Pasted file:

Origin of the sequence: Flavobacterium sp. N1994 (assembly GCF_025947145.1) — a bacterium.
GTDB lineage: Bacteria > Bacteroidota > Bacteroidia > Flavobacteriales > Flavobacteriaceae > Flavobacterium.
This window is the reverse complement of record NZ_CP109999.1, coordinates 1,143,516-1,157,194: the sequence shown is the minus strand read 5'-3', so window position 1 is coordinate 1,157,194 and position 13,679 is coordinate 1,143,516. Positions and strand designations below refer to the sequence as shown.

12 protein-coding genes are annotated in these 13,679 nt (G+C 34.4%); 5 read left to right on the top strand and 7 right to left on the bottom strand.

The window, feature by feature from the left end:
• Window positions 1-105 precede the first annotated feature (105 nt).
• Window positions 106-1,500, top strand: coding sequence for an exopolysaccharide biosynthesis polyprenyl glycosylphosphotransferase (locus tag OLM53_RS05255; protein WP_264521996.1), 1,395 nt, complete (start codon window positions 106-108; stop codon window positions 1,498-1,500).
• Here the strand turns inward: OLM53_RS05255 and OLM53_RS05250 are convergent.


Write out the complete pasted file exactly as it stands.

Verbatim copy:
Origin of the sequence: Flavobacterium sp. N1994 (assembly GCF_025947145.1) — a bacterium.
GTDB lineage: Bacteria > Bacteroidota > Bacteroidia > Flavobacteriales > Flavobacteriaceae > Flavobacterium.
This window is the reverse complement of record NZ_CP109999.1, coordinates 1,143,516-1,157,194: the sequence shown is the minus strand read 5'-3', so window position 1 is coordinate 1,157,194 and position 13,679 is coordinate 1,143,516. Positions and strand designations below refer to the sequence as shown.

12 protein-coding genes are annotated in these 13,679 nt (G+C 34.4%); 5 read left to right on the top strand and 7 right to left on the bottom strand.

The window, feature by feature from the left end:
• Window positions 1-105 precede the first annotated feature (105 nt).
• Window positions 106-1,500, top strand: coding sequence for an exopolysaccharide biosynthesis polyprenyl glycosylphosphotransferase (locus tag OLM53_RS05255; protein WP_264521996.1), 1,395 nt, complete (start codon window positions 106-108; stop codon window positions 1,498-1,500).
• Here the strand turns inward: OLM53_RS05255 and OLM53_RS05250 are convergent.